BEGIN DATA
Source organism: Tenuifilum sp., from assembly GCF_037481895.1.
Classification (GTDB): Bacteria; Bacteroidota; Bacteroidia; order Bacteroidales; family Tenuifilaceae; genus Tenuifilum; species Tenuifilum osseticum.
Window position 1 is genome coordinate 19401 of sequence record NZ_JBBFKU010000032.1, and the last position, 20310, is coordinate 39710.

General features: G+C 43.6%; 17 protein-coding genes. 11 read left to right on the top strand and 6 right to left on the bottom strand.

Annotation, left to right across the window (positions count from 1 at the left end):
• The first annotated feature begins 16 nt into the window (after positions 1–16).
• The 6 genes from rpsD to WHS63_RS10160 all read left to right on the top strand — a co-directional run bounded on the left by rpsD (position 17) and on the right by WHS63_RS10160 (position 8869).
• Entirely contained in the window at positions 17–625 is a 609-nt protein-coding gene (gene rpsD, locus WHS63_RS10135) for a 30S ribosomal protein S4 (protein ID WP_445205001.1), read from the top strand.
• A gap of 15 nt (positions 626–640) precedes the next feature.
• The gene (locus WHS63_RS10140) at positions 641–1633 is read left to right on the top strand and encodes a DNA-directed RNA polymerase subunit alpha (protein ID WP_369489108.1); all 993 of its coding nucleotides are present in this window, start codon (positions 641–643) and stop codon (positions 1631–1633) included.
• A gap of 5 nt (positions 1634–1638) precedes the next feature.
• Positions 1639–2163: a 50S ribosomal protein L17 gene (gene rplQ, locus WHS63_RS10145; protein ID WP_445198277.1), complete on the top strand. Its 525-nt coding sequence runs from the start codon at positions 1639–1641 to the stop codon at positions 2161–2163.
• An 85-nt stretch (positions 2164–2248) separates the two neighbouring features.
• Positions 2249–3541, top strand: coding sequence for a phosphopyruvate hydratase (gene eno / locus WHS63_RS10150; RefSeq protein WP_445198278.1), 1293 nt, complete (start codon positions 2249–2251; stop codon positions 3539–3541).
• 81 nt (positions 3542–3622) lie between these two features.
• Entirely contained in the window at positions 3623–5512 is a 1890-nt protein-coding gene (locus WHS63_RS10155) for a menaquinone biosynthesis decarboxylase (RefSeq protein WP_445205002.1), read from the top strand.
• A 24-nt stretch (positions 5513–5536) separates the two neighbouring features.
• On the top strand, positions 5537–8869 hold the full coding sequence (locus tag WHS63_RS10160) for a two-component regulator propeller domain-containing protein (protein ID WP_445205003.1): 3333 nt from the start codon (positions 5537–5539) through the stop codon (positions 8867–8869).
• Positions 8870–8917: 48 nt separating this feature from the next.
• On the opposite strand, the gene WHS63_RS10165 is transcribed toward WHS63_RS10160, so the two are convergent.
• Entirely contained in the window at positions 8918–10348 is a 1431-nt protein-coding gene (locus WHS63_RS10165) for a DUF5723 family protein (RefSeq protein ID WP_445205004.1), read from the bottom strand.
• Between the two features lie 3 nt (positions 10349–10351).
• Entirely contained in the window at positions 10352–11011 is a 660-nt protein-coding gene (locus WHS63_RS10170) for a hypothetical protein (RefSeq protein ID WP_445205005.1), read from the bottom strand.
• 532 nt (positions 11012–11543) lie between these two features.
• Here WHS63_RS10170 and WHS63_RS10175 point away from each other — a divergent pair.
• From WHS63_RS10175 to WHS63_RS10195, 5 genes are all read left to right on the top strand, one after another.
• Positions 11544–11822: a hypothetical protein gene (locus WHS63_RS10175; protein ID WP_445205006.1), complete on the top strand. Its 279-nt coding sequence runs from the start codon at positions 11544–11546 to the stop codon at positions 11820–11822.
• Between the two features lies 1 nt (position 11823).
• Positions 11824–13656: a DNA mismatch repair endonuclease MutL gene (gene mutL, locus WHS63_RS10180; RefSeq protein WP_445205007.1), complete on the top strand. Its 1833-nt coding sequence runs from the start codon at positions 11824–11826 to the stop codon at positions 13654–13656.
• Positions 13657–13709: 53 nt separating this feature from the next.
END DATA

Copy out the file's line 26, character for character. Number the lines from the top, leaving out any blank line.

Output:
• From WHS63_RS10175 to WHS63_RS10195, 5 genes are all read left to right on the top strand, one after another.